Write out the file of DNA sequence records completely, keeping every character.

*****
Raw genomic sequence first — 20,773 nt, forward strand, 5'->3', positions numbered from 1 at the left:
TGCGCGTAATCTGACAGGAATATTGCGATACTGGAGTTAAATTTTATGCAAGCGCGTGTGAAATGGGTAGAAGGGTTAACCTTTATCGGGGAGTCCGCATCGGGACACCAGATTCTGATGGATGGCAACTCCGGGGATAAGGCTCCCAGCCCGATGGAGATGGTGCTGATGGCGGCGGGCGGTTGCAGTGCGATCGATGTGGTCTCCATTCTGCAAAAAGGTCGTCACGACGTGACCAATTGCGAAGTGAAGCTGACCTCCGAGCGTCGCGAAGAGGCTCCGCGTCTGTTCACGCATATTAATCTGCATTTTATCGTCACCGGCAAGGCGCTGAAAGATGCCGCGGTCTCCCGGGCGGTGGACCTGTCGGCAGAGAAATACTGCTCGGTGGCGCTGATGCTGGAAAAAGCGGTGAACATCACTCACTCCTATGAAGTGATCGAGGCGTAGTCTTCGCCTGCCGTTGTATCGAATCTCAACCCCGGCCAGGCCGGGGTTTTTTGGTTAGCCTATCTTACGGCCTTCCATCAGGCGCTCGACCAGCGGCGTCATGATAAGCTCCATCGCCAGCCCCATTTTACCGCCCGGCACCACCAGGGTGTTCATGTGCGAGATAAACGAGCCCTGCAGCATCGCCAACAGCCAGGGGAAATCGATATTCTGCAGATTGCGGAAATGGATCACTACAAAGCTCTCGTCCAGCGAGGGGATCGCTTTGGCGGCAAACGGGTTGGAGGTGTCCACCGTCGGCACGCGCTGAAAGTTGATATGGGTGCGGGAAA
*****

Raw genomic sequence first — 20,773 nt, forward strand, 5'->3', positions numbered from 1 at the left:
TGCGCGTAATCTGACAGGAATATTGCGATACTGGAGTTAAATTTTATGCAAGCGCGTGTGAAATGGGTAGAAGGGTTAACCTTTATCGGGGAGTCCGCATCGGGACACCAGATTCTGATGGATGGCAACTCCGGGGATAAGGCTCCCAGCCCGATGGAGATGGTGCTGATGGCGGCGGGCGGTTGCAGTGCGATCGATGTGGTCTCCATTCTGCAAAAAGGTCGTCACGACGTGACCAATTGCGAAGTGAAGCTGACCTCCGAGCGTCGCGAAGAGGCTCCGCGTCTGTTCACGCATATTAATCTGCATTTTATCGTCACCGGCAAGGCGCTGAAAGATGCCGCGGTCTCCCGGGCGGTGGACCTGTCGGCAGAGAAATACTGCTCGGTGGCGCTGATGCTGGAAAAAGCGGTGAACATCACTCACTCCTATGAAGTGATCGAGGCGTAGTCTTCGCCTGCCGTTGTATCGAATCTCAACCCCGGCCAGGCCGGGGTTTTTTGGTTAGCCTATCTTACGGCCTTCCATCAGGCGCTCGACCAGCGGCGTCATGATAAGCTCCATCGCCAGCCCCATTTTACCGCCCGGCACCACCAGGGTGTTCATGTGCGAGATAAACGAGCCCTGCAGCATCGCCAACAGCCAGGGGAAATCGATATTCTGCAGATTGCGGAAATGGATCACTACAAAGCTCTCGTCCAGCGAGGGGATCGCTTTGGCGGCAAACGGGTTGGAGGTGTCCACCGTCGGCACGCGCTGAAAGTTGATATGGGTGCGGGAAA